Have you been presented with an exhaustive list of SEO tasks to do?
A simple machine run SEO audit or a few hours of the internet research will yield at least a few hundred things to do to optimize your site. That’s the problem with SEO. No site has ever needed one simple fix to optimize it. It’s always an overwhelming list of things to do.
That’s when you ask the question: where do I start from and which one should I do first?
Well, there’s a problem here.
You just can’t start handling SEO tasks at random. Why? Because the list you have been given is probably not categorized, which means if you don’t prioritize things, you might end up spending the limited time and resources you have on things which provide very little value or which don’t even align with your business goals.
That brings another question:
How to Prioritize SEO Tasks?
Here we have laid out some effective ways to prioritize SEO tasks.
Prioritize the Tasks Which Align With Business Goals
You have probably already identified your business goals and will have developed a marketing strategy. If not, you should do that before you start doing SEO practices. SEO is important in improving visibility but it doesn’t really matter if what you do doesn’t achieve your business goals.
In the same way, the marketing strategy of your business matters.
For example, if your business is currently running a campaign that aims to build an audience on social media, starting a blog and building content for it for the sake of SEO will not fit well with your business goals and marketing strategy. It will only take up extra time and resources that could instead be used in realizing your social media goals, which would also help your SEO performance in the long run.
Another example is that of a mobile website. You’ll find a lot of advice on the internet stressing on the importance of a responsive website. While that is true and it’s crucial to avoid penalties by Google, you should also see how important a mobile website is for your business. What if you don’t get a lot of mobile traffic? Would it still make sense to spend time and money on developing a full-fledged mobile strategy? Or will a simple responsive layout be sufficient?
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Prioritize the Tasks According To Their Value And Effort Required
After you have aligned SEO tasks with your business goals, the next thing is to prioritize and categorize the list of things according to their impact value and effort required. There would be four categories then:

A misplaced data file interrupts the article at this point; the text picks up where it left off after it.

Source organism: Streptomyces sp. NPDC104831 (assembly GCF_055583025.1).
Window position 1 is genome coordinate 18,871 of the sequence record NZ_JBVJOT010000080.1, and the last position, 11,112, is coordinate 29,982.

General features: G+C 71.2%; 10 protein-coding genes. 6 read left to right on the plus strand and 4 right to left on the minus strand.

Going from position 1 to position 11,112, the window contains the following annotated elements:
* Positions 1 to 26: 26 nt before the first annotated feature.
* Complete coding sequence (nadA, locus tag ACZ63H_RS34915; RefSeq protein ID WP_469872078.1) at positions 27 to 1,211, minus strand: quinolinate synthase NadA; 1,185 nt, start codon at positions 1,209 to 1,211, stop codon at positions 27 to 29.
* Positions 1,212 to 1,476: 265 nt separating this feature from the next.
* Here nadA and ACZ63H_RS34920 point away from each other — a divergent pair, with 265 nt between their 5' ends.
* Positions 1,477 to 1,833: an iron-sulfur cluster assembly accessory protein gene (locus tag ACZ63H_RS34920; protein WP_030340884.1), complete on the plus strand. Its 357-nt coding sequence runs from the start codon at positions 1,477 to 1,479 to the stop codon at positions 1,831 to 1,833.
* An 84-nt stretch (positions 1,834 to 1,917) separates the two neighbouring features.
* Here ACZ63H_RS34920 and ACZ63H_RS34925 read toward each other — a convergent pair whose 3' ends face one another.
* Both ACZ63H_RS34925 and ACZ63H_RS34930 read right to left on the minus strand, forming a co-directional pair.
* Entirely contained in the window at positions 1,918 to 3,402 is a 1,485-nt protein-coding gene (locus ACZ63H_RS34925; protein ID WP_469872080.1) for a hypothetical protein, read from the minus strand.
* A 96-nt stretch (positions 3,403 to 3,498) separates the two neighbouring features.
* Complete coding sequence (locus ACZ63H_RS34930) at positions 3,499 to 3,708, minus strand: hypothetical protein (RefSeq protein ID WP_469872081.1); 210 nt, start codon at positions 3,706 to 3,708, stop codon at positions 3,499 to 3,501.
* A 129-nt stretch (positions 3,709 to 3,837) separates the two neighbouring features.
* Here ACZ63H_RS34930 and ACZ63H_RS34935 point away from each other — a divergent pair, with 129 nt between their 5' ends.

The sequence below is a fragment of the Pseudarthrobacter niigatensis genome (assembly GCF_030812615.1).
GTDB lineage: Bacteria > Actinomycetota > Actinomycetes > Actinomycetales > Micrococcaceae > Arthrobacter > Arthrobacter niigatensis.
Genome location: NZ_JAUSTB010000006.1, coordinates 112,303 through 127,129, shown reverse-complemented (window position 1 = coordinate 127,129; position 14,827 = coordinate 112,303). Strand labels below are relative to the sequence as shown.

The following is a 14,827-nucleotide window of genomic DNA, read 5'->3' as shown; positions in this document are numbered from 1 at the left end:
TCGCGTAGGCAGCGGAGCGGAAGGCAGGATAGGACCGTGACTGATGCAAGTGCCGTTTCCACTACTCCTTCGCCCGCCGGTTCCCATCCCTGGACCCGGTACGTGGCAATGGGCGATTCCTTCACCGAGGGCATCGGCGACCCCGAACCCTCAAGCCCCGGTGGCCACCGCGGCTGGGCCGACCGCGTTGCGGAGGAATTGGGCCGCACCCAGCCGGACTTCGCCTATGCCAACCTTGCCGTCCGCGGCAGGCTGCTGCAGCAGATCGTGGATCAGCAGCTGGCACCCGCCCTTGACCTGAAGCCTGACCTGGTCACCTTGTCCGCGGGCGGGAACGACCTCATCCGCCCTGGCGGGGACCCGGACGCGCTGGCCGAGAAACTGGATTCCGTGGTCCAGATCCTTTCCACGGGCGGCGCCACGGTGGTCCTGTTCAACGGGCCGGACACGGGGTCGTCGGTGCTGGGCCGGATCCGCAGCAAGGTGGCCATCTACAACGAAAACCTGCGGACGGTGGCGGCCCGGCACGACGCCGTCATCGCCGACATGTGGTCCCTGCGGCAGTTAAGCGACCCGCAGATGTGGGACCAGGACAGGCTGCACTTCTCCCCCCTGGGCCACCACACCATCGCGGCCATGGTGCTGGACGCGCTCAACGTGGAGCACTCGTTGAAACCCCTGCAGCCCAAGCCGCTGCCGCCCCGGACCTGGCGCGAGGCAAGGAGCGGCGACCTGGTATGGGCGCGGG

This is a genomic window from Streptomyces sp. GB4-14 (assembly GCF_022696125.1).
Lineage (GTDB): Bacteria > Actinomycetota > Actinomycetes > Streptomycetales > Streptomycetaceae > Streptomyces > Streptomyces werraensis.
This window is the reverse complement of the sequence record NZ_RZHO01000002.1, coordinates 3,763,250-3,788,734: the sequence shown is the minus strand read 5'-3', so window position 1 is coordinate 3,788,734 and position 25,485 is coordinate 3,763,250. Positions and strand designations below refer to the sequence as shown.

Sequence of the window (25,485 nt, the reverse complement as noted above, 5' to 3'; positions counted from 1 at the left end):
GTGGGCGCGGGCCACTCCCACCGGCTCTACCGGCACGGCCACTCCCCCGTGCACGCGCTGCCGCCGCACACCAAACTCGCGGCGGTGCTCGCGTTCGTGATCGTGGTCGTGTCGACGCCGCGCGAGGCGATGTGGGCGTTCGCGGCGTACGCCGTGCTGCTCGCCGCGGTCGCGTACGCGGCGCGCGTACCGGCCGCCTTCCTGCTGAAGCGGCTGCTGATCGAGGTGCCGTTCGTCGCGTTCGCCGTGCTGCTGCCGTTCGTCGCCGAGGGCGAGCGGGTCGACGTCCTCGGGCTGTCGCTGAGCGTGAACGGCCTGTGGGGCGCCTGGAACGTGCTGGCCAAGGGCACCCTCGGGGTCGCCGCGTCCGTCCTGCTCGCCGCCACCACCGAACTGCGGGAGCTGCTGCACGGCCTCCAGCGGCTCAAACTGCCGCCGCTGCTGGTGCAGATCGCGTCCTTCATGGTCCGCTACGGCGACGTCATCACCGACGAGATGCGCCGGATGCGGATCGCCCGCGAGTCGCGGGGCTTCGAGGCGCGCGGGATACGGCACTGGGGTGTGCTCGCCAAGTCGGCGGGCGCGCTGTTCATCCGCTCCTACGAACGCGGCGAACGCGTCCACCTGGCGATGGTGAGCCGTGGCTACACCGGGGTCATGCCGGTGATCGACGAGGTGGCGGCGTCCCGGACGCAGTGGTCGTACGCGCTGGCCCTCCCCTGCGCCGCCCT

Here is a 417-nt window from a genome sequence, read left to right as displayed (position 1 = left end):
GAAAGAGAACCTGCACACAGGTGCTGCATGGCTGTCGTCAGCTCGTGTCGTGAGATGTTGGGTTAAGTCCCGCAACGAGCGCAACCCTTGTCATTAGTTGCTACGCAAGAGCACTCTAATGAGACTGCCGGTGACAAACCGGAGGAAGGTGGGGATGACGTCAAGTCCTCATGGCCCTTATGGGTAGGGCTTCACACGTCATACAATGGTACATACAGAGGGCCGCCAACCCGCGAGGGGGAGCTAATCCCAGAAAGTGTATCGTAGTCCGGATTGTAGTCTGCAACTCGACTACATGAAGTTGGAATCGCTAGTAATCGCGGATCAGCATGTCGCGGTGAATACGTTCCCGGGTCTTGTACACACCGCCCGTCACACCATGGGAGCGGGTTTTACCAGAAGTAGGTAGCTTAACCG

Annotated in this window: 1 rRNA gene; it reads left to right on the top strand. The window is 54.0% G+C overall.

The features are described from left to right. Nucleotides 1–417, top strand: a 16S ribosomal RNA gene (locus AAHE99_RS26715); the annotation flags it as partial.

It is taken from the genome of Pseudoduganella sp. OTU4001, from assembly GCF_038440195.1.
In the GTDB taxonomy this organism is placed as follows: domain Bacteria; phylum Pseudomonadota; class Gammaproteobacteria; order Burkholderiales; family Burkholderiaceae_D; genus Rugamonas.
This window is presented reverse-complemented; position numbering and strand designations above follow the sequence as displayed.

- A: High value, low effort – do it first
- B: High value, high effort – do it next
- C: Low effort, low value – do it later
- D: High effort, low value – maybe not do it ever
Now there are two challenges when categorizing SEO tasks into these lists. You will have to determine the value provided by these tasks and the effort required by them.
Calculating effort is simpler of the two. You could discuss the task with the team that would be responsible for it and ask them to give you an estimate of the time required to do that particular task.
For example, if you are talking about technical fixes, you’ll need to call the dev team and discuss the task with them. Here, you’ll also have to keep in mind your budget and limited resources. For example, if the dev team is already busy handling some other important thing, you might have to focus on some other SEO task instead of hiring another developer for the task!
Then comes the more challenging task of calculating the value each SEO task will provide to your site and the impact it will have on your business goal. This is going to be a rough estimate of course. For example, if your end goal is to drive traffic to your site, you should estimate the rate by which your traffic will increase as a result of that particular SEO task. It’s also a good idea to take a 30, 60, 90 and 1-year value when determining the impact of the SEO task.
The Last Piece of Advice
Lastly, you don’t have to jump at every news update by Google. We know it’s important to stay current but your end goal should be to run your business not only to improve the visibility of your website. When considering updates by Google, determine the value it provides for your business.
For example, In the latest Hummingbird update, Google recommended using Google Plus to boost SEO and improve visibility. But before you start spending time and money on writing authoritative content for Google Plus, ask the question: does it make sense for your business? Honestly speaking, you don’t have to do anything just because Google said so. Your time and resources matter; hence use them effectively.
In the end, we can’t stress enough the importance of keeping current with the changing landscape of Search Engine Optimization. Your SEO strategy isn’t something that you can create and forget about for the next few years. Instead, you need to keep measuring, testing and adjusting to keep the strategy aligned with your business goals and the changes in the overall landscape.
While it may be very compelling to get a green light beside all the SEO recommendations you get, remember that it’s not a practical and the most sensible thing to aim for. You should instead prioritize SEO tasks so that what you do matters the most.
Asim is an E-commerce Manager at CodUp who accepts challenging strategies and puts amazing ideas on the table!
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